We'd like to see more features rolled out for free users. But we can't complain. It’s easy to use, with a simple interface, and pricing options are clear. The tool is only marred by the occasional odd glitch we encountered, when a clip refused to be deselected for some reason, preventing us from selecting another to make changes to it. Although frustrating, restarting the app fixed that, and we only encountered it twice while trying the software out.
Read our full Adobe Premiere Rush review
Canva Video is deliciously simple free video editing software ideal for marketing teams, small businesses, and online influencers looking to cut clips in seconds. It’s not a fully fledged free video editor, like DaVinci Resolve or Lightworks - don’t expect Hollywood-level editing tools, features, and effects here. You can only export movies to MP4 and GIF for a start.
What Canva Video excels at is helping beginners (or those in a serious rush) create professional-looking short videos and social media assets that can be shared with ease. The interface is near-identical to the company’s popular online graphic design tool, which relies on dragging, dropping, and resizing pre-built, customizable elements onto the canvas. If you’ve so much as glanced at editing software in the last twenty years, you’ll be fairly familiar with the layout and operation (in some ways, it reminded us of a modern version of Windows Movie Maker).
The free video editor app won’t satisfy experienced editors or those in need of the industry-standard powers of Premiere Pro or Final Cut. It’s far too basic to deliver those results, even with a Pro or Enterprise subscription. But as a quick and dirty tool for creating visual media and animations for your social networks, it’s one of the best.
Read our full Canva Video review
The Adobe Express free online video editor is cut from the same (or, at least, near-identical) cloth as Canva Video. And while close enough in operation, it’s not quite as fluid as its rival.
Don’t be fooled by the Adobe moniker - this is no substitute for Premiere Pro, Premiere Elements, or even the mobile video editor Premiere Rush. Like Canva’s free video editor app, it’s best used for cutting together short, simple clips for social media or for creating slideshow presentations.
On that score, the free video editing software - which is only available on the web and can’t be accessed in the strictly design-focused Adobe Express mobile apps - wins ample plaudits.
During our time with the free video editor, we found it ideal for beginners and time-poor professionals who need visual content fast. With an incredibly simple interface, and Adobe’s refined user experience, the cloud-based program makes it supremely easy to edit your footage, add titles, music, and even voiceover narration.
However, in a bid to streamline and simplify, we occasionally found the process clunky - and actually uploading and processing videos makes a mockery of the name ‘Express’.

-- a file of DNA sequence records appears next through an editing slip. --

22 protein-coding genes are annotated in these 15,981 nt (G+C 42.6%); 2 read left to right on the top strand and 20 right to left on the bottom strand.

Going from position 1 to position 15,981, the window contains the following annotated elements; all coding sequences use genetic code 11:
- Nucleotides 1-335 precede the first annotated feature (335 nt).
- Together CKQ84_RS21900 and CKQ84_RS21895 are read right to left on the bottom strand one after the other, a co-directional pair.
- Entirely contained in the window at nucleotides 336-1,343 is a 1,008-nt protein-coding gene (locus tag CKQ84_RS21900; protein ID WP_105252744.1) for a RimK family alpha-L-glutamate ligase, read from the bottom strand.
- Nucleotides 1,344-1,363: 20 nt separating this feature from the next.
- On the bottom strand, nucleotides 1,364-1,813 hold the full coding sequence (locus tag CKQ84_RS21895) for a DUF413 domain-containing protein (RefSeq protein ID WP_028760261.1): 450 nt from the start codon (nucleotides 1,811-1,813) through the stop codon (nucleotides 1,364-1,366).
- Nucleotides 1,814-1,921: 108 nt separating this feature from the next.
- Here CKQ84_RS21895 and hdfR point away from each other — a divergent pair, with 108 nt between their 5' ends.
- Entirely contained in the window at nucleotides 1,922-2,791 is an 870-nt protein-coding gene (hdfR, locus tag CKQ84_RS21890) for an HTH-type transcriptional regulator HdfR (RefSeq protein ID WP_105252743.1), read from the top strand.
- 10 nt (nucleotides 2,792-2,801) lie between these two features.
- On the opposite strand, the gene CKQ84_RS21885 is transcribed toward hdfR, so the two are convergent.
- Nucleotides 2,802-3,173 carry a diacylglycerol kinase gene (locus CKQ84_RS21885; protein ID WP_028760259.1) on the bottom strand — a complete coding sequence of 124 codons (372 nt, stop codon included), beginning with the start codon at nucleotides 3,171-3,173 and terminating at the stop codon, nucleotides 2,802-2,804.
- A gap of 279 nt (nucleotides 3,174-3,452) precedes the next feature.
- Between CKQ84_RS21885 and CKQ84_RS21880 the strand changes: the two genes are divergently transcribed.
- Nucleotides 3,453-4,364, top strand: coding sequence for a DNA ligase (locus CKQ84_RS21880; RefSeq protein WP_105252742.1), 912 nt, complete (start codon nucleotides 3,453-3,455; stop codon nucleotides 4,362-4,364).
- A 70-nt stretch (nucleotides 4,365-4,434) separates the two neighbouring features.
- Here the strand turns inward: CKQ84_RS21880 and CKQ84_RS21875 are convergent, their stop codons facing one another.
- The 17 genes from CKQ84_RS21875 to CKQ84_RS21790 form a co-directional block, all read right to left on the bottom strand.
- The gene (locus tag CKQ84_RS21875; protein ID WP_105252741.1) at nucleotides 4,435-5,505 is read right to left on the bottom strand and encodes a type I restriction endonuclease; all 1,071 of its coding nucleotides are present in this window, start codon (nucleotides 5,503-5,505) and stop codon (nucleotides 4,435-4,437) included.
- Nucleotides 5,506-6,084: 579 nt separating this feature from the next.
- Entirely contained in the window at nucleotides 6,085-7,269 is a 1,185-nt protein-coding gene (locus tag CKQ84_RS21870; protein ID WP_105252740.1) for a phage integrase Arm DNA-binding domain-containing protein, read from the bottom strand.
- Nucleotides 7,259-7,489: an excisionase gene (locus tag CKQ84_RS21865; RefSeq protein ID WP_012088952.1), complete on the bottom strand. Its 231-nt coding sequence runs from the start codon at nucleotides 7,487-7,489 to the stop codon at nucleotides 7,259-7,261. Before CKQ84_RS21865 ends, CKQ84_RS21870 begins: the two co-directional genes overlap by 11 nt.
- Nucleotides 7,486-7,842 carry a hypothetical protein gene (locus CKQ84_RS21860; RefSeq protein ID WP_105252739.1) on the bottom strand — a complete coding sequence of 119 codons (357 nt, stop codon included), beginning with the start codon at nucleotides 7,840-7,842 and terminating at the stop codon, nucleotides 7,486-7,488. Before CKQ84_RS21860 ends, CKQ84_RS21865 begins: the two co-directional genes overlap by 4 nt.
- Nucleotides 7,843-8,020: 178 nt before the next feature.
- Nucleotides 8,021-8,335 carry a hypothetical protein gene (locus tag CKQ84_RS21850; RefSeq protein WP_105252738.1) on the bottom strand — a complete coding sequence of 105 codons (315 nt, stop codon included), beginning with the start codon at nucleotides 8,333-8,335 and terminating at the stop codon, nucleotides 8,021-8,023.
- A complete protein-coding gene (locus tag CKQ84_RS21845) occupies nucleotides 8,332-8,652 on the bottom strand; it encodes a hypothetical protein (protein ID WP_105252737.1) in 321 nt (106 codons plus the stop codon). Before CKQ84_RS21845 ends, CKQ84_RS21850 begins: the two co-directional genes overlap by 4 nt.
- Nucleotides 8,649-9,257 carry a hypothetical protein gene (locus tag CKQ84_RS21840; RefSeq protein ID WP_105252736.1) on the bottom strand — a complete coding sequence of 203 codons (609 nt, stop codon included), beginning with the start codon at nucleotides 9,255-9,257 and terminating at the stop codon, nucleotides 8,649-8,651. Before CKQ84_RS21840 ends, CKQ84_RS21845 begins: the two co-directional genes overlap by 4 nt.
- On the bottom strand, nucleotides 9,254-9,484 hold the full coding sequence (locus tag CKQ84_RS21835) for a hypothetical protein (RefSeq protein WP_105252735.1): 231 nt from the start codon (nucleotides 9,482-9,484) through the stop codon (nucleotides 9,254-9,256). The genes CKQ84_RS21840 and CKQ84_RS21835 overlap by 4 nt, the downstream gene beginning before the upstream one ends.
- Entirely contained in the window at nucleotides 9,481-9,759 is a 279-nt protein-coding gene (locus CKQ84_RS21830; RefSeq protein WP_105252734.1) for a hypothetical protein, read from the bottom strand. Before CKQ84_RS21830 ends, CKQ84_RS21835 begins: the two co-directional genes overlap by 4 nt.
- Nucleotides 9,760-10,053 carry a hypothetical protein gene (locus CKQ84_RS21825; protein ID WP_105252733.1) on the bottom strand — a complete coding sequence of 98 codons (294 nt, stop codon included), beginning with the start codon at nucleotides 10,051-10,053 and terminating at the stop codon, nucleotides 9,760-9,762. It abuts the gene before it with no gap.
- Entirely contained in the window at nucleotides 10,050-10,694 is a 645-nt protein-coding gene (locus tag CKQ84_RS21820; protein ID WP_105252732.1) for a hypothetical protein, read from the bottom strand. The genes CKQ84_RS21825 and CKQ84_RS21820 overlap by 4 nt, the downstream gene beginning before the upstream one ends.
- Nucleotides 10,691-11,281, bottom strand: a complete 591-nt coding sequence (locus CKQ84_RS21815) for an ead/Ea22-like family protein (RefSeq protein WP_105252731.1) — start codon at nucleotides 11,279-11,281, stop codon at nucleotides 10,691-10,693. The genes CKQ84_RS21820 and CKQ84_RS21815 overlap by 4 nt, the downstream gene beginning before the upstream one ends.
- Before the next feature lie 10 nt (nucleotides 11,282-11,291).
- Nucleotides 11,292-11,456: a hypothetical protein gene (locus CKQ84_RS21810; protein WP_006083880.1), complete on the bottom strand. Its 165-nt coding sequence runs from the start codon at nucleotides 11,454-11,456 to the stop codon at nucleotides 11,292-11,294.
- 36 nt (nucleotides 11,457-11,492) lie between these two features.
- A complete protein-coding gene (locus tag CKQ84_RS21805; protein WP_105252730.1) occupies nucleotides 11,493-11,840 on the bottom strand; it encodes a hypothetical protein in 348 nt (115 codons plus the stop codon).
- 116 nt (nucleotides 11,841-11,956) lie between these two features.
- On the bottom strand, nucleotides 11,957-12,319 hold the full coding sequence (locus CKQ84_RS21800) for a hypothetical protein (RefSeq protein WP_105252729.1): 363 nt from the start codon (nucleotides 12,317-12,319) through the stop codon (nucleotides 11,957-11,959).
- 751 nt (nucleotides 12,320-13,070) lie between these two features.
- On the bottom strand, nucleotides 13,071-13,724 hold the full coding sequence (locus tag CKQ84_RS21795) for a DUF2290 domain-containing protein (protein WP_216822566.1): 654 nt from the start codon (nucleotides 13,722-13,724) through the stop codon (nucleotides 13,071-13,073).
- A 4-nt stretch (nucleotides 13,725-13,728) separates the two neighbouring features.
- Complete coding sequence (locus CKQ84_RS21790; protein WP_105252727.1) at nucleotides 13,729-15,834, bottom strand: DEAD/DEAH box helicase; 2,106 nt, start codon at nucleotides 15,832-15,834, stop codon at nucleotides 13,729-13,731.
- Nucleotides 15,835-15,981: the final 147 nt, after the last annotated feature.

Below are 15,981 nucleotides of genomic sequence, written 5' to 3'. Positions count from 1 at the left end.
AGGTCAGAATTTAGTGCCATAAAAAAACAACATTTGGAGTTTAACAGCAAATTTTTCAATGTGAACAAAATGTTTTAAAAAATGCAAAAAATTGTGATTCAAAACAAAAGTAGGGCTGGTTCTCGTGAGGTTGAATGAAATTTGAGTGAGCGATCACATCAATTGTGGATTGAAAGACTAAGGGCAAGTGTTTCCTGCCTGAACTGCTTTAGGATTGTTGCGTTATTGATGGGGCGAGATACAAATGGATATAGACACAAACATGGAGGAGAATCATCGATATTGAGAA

Still, the free version houses a nice selection of stock images, music samples, and graphics to help your movies pop off the screen. If you choose to take out an Adobe Creative Cloud Express subscription (and power-users may find that essential after a time), you’ll also unlock a wider library of Adobe Stock assets.
Read our full Adobe Express Video Editor review
OpenShot is an open-source, free video editor capable of working on Windows, Linux, and (via the Daily Build workaround) Macs.
In our hands-on review, we said it “mostly goes from strength to strength with each new release,” but that some elements can be confusing, with “puzzling ways of doing things.”
The interface is quite original, and is extremely flexible and customisable, to boot. You’ll have an increasing number of effects, many of which are useful in any workflow. Animation is extremely flexible and many parameters are keyframable. The latest version also lets you drop emojis over your videos, making it one of the best free video editor apps for Instagram and other strongly visual social media platforms - it adds a bit of character to videos, at least.
It’s not all smiley faces, though. One of the biggest problems is with the transitions, which still don’t work right. We found them to be pretty complex, too.
Elsewhere, the software for editing videos seems to have trouble letting Mac users actually edit those videos. At present, the official build has issues, requiring Apple users to use the latest Daily Build.
However, the software is capable of handling most video formats, and the new improvements to the timeline make editing quicker and more enjoyable than before.
You can’t beat it on price, but you can certainly beat it on features. It really depends what you’re looking for and the extent of the tools you need to build your video.
Read our full OpenShot review
Microsoft Video Editor is an editing tool that comes bundled with your PC, as part of the Photos app. You might think it’s weird that there's free video editing tool nestled inside an app focused on cataloging and colour correcting your images, but that’s what we have.
And really, Microsoft's alternative to Apple iMovie pretty basic. You can import video clips (although not those in a modern format like HEVC - you can only work with those if you pay for the privilege - turns out the best things in life aren’t for free), trim them, split them, add effects, a title, that kind of thing.